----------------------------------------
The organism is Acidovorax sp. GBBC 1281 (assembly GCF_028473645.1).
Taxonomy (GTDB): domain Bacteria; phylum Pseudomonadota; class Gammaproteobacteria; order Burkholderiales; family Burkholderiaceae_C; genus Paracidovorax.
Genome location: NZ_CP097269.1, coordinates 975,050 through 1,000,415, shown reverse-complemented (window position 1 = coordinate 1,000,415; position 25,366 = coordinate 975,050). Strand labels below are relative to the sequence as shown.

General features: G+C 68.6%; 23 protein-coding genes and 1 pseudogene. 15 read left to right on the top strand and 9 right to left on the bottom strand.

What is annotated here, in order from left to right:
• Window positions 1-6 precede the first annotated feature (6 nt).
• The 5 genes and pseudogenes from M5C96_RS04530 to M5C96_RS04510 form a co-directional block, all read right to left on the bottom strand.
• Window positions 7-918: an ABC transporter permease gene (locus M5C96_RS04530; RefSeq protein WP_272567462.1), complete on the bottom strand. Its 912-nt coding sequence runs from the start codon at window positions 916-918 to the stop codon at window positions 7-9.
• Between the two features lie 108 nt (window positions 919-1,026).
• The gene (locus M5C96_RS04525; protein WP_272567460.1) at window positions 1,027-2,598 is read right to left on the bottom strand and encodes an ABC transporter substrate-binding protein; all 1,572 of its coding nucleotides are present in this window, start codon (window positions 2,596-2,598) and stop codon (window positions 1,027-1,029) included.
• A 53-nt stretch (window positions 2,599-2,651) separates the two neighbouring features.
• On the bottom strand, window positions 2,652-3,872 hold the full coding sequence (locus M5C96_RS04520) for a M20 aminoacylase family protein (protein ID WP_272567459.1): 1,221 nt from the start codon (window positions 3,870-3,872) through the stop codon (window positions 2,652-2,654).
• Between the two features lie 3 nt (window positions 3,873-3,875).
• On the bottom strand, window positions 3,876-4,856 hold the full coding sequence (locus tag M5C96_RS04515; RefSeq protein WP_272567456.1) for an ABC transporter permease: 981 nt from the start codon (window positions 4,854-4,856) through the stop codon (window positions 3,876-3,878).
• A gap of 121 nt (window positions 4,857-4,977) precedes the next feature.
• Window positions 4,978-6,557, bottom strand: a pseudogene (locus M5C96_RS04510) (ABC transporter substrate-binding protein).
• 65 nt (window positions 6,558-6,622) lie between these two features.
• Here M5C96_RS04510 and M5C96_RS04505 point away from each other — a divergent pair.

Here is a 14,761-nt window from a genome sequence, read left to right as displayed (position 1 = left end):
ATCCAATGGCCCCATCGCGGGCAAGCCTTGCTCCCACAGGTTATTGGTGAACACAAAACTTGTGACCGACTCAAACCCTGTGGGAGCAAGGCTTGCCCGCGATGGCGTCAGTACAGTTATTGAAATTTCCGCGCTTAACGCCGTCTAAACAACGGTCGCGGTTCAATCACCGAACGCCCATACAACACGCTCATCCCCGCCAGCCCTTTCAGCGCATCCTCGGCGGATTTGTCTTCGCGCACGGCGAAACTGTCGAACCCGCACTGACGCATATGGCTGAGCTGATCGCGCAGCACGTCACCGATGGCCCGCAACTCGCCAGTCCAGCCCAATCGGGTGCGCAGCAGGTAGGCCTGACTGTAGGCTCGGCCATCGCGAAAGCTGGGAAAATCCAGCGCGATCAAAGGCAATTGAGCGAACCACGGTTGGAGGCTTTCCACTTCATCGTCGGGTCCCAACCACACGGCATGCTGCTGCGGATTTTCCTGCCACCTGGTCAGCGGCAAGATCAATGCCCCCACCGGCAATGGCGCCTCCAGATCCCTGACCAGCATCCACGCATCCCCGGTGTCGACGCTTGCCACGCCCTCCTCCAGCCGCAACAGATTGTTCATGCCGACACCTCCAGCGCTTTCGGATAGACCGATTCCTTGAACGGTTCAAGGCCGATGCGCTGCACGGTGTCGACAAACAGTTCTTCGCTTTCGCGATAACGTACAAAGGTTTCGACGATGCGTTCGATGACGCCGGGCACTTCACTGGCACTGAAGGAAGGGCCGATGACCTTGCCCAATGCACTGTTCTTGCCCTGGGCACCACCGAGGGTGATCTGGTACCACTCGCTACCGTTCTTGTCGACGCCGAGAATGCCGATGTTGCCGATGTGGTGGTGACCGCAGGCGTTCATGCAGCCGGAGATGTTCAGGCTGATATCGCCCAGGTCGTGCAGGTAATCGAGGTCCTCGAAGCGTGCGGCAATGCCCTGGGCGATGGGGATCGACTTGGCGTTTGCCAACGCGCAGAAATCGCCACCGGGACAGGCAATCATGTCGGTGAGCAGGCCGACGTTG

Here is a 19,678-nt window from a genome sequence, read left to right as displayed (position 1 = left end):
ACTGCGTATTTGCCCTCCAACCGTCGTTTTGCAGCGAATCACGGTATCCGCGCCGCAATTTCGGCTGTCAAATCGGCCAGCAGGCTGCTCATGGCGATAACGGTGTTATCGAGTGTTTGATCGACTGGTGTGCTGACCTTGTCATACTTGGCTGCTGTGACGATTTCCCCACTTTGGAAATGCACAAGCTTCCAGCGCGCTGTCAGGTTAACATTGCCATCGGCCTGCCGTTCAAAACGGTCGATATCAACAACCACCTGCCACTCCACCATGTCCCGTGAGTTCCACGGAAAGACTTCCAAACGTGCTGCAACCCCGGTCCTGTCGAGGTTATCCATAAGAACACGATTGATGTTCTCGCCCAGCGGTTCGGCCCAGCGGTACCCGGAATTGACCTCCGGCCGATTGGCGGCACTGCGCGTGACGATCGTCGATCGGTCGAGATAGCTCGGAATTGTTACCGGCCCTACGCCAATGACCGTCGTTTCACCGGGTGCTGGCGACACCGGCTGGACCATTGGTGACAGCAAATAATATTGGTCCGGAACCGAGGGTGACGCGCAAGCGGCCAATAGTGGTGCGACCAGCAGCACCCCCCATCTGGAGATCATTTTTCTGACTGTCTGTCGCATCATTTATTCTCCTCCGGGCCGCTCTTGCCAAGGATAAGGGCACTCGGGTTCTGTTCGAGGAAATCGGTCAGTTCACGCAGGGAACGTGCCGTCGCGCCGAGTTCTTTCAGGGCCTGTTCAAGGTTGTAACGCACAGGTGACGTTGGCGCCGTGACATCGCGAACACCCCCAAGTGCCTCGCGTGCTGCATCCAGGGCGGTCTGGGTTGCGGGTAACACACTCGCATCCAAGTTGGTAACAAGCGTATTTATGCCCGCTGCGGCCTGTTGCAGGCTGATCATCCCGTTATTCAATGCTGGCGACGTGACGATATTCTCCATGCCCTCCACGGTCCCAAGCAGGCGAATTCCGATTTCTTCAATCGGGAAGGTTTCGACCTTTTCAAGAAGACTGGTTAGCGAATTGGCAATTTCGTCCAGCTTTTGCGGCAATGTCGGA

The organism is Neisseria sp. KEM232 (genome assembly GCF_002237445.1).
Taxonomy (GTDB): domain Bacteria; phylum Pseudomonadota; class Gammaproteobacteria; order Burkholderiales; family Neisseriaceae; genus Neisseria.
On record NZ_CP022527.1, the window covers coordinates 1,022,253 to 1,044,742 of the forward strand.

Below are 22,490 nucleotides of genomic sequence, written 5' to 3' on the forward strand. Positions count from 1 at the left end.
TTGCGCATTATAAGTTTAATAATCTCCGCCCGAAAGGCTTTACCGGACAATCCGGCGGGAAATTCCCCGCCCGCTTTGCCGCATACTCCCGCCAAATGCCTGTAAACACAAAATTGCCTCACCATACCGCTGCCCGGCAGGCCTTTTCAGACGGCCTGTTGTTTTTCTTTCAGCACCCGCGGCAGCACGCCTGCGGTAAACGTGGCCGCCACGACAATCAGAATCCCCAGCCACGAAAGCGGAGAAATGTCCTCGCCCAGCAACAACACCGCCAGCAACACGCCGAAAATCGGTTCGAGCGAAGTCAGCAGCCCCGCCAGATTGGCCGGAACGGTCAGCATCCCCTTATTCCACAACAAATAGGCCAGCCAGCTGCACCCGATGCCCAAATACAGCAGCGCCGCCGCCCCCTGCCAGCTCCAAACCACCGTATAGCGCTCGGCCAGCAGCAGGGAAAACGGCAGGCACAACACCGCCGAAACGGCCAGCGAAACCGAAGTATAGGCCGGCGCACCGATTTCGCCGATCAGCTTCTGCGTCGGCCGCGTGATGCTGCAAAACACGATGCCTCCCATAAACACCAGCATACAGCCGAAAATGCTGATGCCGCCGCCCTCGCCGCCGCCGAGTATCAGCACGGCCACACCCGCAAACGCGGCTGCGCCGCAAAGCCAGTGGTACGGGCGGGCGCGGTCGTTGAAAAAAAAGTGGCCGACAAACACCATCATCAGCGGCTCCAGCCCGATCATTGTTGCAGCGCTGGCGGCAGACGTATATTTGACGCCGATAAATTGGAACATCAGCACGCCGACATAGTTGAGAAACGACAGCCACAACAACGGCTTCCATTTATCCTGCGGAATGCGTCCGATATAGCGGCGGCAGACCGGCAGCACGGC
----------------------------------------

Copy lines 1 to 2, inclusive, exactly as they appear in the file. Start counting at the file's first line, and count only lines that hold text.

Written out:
The organism is Acidovorax sp. GBBC 1281 (assembly GCF_028473645.1).
Taxonomy (GTDB): domain Bacteria; phylum Pseudomonadota; class Gammaproteobacteria; order Burkholderiales; family Burkholderiaceae_C; genus Paracidovorax.